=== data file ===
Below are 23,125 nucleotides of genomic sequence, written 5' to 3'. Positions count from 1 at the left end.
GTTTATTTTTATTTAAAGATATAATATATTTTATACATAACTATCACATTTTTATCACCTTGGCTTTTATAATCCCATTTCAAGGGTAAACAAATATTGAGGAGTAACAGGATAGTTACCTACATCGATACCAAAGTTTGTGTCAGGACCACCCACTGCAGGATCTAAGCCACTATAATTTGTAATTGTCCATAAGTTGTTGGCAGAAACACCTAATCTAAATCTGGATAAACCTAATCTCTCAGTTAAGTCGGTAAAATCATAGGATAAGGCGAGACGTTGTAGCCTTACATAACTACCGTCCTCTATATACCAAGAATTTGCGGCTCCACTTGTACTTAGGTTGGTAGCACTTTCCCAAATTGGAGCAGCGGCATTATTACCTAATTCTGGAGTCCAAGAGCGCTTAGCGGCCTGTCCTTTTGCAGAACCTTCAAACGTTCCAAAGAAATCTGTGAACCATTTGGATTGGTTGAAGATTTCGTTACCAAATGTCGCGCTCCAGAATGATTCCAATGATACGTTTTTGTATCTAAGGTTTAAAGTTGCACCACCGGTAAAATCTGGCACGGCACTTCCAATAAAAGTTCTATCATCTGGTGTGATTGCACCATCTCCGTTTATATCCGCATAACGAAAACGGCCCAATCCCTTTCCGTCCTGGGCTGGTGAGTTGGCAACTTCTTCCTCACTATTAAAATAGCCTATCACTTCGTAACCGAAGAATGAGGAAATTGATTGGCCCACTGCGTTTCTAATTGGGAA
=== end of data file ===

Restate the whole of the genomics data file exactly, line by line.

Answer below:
Below are 23,125 nucleotides of genomic sequence, written 5' to 3'. Positions count from 1 at the left end.
GTTTATTTTTATTTAAAGATATAATATATTTTATACATAACTATCACATTTTTATCACCTTGGCTTTTATAATCCCATTTCAAGGGTAAACAAATATTGAGGAGTAACAGGATAGTTACCTACATCGATACCAAAGTTTGTGTCAGGACCACCCACTGCAGGATCTAAGCCACTATAATTTGTAATTGTCCATAAGTTGTTGGCAGAAACACCTAATCTAAATCTGGATAAACCTAATCTCTCAGTTAAGTCGGTAAAATCATAGGATAAGGCGAGACGTTGTAGCCTTACATAACTACCGTCCTCTATATACCAAGAATTTGCGGCTCCACTTGTACTTAGGTTGGTAGCACTTTCCCAAATTGGAGCAGCGGCATTATTACCTAATTCTGGAGTCCAAGAGCGCTTAGCGGCCTGTCCTTTTGCAGAACCTTCAAACGTTCCAAAGAAATCTGTGAACCATTTGGATTGGTTGAAGATTTCGTTACCAAATGTCGCGCTCCAGAATGATTCCAATGATACGTTTTTGTATCTAAGGTTTAAAGTTGCACCACCGGTAAAATCTGGCACGGCACTTCCAATAAAAGTTCTATCATCTGGTGTGATTGCACCATCTCCGTTTATATCCGCATAACGAAAACGGCCCAATCCCTTTCCGTCCTGGGCTGGTGAGTTGGCAACTTCTTCCTCACTATTAAAATAGCCTATCACTTCGTAACCGAAGAATGAGGAAATTGATTGGCCCACTGCGTTTCTAATTGGGAA